Dublin, Ireland

Hello you lot!

Let’s rewind one year – my sister turned eighteen, and my gift to her was a trip away to Dublin .. and a year on, for her nineteenth birthday, we finally got round to arranging it.

Flight and hotel booked, it was sorted.

We flew late on the Monday night (5th February), and landed into Dublin at 10:30pm, where we were greeted with a light snowfall.

Now, don’t get me wrong, I’m sure that we just had a bad experience, but damn, the taxi driver who took us to the hotel was the worst! Between ignoring us, speeding and being blatantly rude, we finally got to the hotel and god was I glad to get out of the car. Sean Gallagher, just be nice.

We checked in, and fell asleep.

Day 1:

The next morning we were blessed with sunshine and clear skies, freezing temperatures but nonetheless a beautiful day.

We’d already scouted out where we wanted to go for breakfast, so headed in the direction of póg cáfe.

There was no seating by the time we got there, so we wandered around the area before heading back to the cáfe. We were in luck this time with one table free.

Póg ended up being my favourite place we ate at. The food was delicious and the interior was simple, but really fresh. One açai bowl and a stack of pancakes later, we left to explore the city.

We had sights and places we wanted to visit but had no particular order. We did a lot of wandering cobbled streets and heading wherever caught our fancy.

Temple Bar Street was the next place of significance we ended up wandered down, lots of cobbled streets, coloured buildings and your typical quaint Irish pubs.

We then headed to Trinity College. I loved this place. The architecture was amazing, I say that, but when visiting Dublin, you can not fail to notice the beauty of the architecture of the whole city. We sat on a bench near one of the sports fields for a while, with the sun shining and in love with our surroundings, what’s not to be happy about.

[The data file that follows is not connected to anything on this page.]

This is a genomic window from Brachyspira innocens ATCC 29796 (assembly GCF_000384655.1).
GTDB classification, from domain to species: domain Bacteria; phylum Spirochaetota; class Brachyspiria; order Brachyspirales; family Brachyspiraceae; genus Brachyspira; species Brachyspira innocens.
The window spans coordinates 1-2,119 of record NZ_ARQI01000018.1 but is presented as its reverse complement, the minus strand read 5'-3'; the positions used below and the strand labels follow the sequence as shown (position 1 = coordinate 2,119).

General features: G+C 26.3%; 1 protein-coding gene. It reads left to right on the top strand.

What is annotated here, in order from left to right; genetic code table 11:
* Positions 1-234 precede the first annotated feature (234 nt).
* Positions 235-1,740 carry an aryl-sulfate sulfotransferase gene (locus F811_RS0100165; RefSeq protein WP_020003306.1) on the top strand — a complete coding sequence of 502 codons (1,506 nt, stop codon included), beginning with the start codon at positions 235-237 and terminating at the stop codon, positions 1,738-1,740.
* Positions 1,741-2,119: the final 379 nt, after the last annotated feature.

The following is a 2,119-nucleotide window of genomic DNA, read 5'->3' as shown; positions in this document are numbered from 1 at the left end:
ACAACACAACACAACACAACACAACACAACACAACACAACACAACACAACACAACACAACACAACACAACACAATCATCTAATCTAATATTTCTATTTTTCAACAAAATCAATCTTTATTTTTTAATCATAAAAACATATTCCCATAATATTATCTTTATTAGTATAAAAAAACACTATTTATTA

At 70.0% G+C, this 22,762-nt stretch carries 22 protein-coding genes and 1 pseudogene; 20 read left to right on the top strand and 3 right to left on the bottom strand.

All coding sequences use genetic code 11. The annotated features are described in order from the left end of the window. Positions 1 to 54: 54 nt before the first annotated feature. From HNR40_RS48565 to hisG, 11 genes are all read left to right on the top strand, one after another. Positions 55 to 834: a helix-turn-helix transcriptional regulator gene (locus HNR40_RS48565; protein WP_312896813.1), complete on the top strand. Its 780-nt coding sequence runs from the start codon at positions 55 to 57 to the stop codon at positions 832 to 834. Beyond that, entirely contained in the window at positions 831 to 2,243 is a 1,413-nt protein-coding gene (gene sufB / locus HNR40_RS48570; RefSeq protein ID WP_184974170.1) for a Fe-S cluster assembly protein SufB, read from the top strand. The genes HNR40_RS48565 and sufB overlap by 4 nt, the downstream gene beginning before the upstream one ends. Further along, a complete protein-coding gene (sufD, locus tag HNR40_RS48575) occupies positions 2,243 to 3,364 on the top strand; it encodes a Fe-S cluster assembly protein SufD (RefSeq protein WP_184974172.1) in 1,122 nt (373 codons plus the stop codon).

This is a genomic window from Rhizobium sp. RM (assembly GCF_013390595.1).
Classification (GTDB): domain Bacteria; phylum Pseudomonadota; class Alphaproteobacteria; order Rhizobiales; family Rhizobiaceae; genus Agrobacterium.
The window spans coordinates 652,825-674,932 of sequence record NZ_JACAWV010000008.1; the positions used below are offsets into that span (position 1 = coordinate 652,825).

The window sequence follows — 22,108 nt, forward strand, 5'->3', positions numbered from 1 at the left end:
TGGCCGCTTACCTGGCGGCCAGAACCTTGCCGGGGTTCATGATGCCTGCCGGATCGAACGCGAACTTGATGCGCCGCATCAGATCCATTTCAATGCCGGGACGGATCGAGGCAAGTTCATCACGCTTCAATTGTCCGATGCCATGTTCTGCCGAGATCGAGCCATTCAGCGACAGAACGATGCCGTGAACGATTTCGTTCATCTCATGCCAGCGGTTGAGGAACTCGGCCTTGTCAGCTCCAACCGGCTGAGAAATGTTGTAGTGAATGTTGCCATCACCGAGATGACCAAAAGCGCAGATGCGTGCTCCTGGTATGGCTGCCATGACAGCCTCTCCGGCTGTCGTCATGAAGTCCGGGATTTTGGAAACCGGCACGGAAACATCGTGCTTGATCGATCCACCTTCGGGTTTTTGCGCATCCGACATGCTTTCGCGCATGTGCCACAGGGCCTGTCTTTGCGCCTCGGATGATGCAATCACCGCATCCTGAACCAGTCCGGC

St. Stephen’s Green was next on the cards. However we passed Merrion Park on the way, so took a little de-tour and went for a walk around the park for a while.

Of course, we then made our way to St. Stephen’s Green, which came to be one of my favourite places. Twenty-two acres of greenery, well manicured flower beds, summer houses and fountains – the sun just added to this already beautiful place.

We actually ended up visiting the park twice this day, the second time at golden hour, so we were treated to everything cast in an amber glow.

On the second trip, we also bumped into a man surrounded by birds. With pigeons on his shoulders and seagulls at his feet, he looked as though he was in his element. In between chatting to us, he offered us bread to feed the birds with, we wished him a good day and headed in the direction of Iveagh Gardens, but it was closed by the time we got there.

(A little off topic but..) We stayed in the Jurys’s Inn on Parnell Street, which was great – cheep and cheerful, but had looked at The Dean when deciding where to stay. We actually passed The Dean when walking the area near Iveagh Gardens and it looked lovely, and was in a great location .. So if you’re in the need of a hotel in Dublin, consider the Dean!

There was a funky little alleyway we spotted, a cool yoga studio and a green postbox (Ireland have green postboxes, who knew?!), so even though we didn’t make it to the Garden’s .. silver linings hey!

We passed the Ha’Penny Bridge on the route back and it looked lovely at night. I feel like if you can, you should always try and see/experience a city at night, there’s a completely different atmosphere and vibe to it!

21,000 steps later we headed back to the hotel where we ordered room service and chilled out.

Day 2:

Our flight wasn’t until 7:40pm, so we’d basically got the day free to make ours.

We’d seen a lot of the sights we’d wanted to the day prior, so we had fewer plans for today.